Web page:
About the Author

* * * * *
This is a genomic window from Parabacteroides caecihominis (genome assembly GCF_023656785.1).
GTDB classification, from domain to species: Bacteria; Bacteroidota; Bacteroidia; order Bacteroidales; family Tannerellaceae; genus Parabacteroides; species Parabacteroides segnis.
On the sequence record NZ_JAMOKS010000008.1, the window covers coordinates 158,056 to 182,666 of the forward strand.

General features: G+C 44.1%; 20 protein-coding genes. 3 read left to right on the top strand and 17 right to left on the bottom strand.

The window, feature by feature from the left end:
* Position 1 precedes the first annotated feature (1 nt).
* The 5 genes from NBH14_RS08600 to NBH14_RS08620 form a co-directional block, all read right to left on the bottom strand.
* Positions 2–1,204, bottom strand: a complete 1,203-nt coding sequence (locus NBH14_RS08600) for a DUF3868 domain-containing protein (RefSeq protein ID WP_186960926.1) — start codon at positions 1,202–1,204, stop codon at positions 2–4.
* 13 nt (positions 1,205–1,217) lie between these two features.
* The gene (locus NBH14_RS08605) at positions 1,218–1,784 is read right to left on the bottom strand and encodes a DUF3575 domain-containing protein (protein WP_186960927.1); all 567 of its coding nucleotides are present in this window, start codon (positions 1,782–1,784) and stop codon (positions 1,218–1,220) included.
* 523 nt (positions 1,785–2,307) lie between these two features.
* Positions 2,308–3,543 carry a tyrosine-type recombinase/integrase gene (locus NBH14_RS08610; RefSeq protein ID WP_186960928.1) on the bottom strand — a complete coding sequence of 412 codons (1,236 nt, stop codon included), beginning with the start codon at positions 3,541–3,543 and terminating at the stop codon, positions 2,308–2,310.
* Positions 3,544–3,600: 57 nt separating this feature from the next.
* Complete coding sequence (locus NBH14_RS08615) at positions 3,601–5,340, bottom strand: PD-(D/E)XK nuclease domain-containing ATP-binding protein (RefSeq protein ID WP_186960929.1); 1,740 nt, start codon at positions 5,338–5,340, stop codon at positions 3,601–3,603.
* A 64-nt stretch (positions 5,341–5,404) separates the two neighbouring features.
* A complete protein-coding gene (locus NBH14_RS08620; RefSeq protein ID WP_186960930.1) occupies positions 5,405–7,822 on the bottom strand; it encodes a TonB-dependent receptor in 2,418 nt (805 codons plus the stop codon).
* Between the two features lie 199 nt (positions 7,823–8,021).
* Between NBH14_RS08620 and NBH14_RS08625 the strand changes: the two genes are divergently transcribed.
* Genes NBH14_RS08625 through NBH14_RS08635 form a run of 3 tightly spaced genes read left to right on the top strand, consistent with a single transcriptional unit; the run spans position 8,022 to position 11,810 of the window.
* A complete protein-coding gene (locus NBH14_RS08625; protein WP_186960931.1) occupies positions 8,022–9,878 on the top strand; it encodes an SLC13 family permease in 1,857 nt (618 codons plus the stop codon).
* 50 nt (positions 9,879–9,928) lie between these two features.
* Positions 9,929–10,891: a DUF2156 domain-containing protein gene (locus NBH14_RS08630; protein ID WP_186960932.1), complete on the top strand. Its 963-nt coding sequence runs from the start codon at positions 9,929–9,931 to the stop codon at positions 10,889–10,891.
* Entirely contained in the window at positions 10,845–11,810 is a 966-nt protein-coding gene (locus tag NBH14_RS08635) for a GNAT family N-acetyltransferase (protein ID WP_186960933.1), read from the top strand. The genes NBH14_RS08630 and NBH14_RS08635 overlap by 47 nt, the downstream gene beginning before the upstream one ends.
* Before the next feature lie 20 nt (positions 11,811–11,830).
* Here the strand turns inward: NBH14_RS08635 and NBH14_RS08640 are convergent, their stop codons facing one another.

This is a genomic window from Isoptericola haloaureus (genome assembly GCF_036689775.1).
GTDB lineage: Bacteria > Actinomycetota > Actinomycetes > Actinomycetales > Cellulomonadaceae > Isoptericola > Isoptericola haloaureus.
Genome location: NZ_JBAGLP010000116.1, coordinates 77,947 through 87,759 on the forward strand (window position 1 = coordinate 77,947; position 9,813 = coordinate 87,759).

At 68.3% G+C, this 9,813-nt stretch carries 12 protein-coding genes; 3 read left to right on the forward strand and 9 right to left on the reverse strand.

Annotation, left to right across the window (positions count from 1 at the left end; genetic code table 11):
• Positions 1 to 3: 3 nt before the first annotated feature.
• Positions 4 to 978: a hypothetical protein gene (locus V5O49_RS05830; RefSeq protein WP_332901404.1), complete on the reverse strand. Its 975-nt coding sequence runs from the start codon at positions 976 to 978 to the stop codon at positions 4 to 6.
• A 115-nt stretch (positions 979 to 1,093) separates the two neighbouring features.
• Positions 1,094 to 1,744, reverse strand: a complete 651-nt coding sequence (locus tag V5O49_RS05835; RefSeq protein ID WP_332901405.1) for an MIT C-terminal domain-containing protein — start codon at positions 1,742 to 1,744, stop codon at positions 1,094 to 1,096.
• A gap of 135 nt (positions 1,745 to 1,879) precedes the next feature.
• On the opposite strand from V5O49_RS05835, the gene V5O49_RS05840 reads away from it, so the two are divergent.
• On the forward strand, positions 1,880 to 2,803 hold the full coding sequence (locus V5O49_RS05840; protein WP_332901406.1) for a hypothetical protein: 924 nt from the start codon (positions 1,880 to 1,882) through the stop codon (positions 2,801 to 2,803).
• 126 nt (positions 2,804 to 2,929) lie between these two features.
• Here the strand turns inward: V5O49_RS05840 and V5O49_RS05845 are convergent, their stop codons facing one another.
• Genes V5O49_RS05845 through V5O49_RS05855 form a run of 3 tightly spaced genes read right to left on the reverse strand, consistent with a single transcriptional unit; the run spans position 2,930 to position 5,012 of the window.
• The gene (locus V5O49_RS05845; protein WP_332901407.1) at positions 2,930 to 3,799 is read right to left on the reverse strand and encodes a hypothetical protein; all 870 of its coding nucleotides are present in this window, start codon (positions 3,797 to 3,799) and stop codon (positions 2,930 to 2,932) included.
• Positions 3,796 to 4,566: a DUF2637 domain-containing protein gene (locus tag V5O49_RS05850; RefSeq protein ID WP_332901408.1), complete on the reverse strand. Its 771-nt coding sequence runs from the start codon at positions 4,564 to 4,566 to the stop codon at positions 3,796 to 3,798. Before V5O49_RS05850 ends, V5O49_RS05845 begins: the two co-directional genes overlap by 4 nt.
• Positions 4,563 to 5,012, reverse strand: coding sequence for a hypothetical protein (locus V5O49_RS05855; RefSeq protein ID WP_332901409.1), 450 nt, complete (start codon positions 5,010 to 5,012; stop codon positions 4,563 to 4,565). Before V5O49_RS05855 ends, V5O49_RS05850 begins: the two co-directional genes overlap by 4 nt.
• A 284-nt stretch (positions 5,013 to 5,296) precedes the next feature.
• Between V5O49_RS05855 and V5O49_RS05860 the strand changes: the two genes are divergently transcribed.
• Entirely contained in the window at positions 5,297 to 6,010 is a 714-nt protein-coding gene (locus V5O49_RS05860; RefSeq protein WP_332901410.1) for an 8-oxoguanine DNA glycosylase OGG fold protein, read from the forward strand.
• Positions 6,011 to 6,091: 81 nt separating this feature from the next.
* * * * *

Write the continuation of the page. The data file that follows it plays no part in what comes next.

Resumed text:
Norman Marsh was the creator of the newspaper comic "Dan Dunn," originally named "Detective Dan," which appeared in 1933 in the LA Times, following his debut in his own comic book series, which lasted only a single issue. The comic had a three-color, cardboard cover, with black and white interior. It had 36 pages, sold for 10 cents, with 10" x 13" dimensions. Dan was a Dick Tracy clone who would go on to appear in other comics, among them "The Adventures of Detective Ace King," released in 1933 by the same publisher. It ran for ten years, until Norman Marsh was drafted for the military in 1942. On his return to civilian life, Marsh went to King Features Syndicate and created "Hunter Keene," a crackerjack detective with a strong resemblance to "Dan Dunn." The strip lasted for only a year (April 1946 to April 1947) and was followed by Marsh's most successful strip, "Danny Hale," which ran until 1962. Norman eventually became an activist against comic syndication in the United States, and has always worked hard to get his strips published. Norman Marsh's early characters have influenced such comics as "Dick Tracy" and "Superman."